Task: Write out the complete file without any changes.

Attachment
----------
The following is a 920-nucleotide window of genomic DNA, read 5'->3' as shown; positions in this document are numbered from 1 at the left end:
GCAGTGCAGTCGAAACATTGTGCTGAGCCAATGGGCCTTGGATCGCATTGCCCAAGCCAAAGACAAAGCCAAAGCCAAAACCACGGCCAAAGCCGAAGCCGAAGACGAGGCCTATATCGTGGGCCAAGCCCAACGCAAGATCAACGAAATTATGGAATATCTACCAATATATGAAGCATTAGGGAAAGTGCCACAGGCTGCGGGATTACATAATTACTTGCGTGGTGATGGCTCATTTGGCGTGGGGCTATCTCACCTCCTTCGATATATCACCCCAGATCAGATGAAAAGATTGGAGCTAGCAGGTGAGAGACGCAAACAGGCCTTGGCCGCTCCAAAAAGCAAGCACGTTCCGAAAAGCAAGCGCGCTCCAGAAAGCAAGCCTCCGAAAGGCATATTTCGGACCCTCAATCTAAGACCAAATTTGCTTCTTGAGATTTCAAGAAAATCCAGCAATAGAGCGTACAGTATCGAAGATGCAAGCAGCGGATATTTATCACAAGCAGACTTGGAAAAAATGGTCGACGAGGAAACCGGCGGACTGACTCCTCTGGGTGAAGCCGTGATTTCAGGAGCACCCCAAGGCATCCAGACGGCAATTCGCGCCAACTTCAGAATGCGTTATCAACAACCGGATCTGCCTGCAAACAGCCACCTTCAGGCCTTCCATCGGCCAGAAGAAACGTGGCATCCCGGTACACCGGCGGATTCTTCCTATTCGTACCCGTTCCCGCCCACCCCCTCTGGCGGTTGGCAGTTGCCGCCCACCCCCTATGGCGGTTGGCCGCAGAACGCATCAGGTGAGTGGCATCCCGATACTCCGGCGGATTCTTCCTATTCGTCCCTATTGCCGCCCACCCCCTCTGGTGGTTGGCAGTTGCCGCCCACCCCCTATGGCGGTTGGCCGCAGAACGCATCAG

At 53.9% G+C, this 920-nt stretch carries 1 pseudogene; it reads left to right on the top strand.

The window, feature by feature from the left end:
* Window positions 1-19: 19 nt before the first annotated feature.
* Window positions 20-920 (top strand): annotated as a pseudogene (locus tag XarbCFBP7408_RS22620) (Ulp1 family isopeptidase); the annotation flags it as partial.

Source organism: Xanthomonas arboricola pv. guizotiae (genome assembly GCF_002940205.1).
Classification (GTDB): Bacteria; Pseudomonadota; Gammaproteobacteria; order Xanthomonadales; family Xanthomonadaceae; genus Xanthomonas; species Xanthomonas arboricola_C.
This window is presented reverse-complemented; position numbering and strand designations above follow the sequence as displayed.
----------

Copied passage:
The following is a 920-nucleotide window of genomic DNA, read 5'->3' as shown; positions in this document are numbered from 1 at the left end:
GCAGTGCAGTCGAAACATTGTGCTGAGCCAATGGGCCTTGGATCGCATTGCCCAAGCCAAAGACAAAGCCAAAGCCAAAACCACGGCCAAAGCCGAAGCCGAAGACGAGGCCTATATCGTGGGCCAAGCCCAACGCAAGATCAACGAAATTATGGAATATCTACCAATATATGAAGCATTAGGGAAAGTGCCACAGGCTGCGGGATTACATAATTACTTGCGTGGTGATGGCTCATTTGGCGTGGGGCTATCTCACCTCCTTCGATATATCACCCCAGATCAGATGAAAAGATTGGAGCTAGCAGGTGAGAGACGCAAACAGGCCTTGGCCGCTCCAAAAAGCAAGCACGTTCCGAAAAGCAAGCGCGCTCCAGAAAGCAAGCCTCCGAAAGGCATATTTCGGACCCTCAATCTAAGACCAAATTTGCTTCTTGAGATTTCAAGAAAATCCAGCAATAGAGCGTACAGTATCGAAGATGCAAGCAGCGGATATTTATCACAAGCAGACTTGGAAAAAATGGTCGACGAGGAAACCGGCGGACTGACTCCTCTGGGTGAAGCCGTGATTTCAGGAGCACCCCAAGGCATCCAGACGGCAATTCGCGCCAACTTCAGAATGCGTTATCAACAACCGGATCTGCCTGCAAACAGCCACCTTCAGGCCTTCCATCGGCCAGAAGAAACGTGGCATCCCGGTACACCGGCGGATTCTTCCTATTCGTACCCGTTCCCGCCCACCCCCTCTGGCGGTTGGCAGTTGCCGCCCACCCCCTATGGCGGTTGGCCGCAGAACGCATCAGGTGAGTGGCATCCCGATACTCCGGCGGATTCTTCCTATTCGTCCCTATTGCCGCCCACCCCCTCTGGTGGTTGGCAGTTGCCGCCCACCCCCTATGGCGGTTGGCCGCAGAACGCATCAG

At 53.9% G+C, this 920-nt stretch carries 1 pseudogene; it reads left to right on the top strand.

The window, feature by feature from the left end:
* Window positions 1-19: 19 nt before the first annotated feature.
* Window positions 20-920 (top strand): annotated as a pseudogene (locus tag XarbCFBP7408_RS22620) (Ulp1 family isopeptidase); the annotation flags it as partial.

Source organism: Xanthomonas arboricola pv. guizotiae (genome assembly GCF_002940205.1).
Classification (GTDB): Bacteria; Pseudomonadota; Gammaproteobacteria; order Xanthomonadales; family Xanthomonadaceae; genus Xanthomonas; species Xanthomonas arboricola_C.
This window is presented reverse-complemented; position numbering and strand designations above follow the sequence as displayed.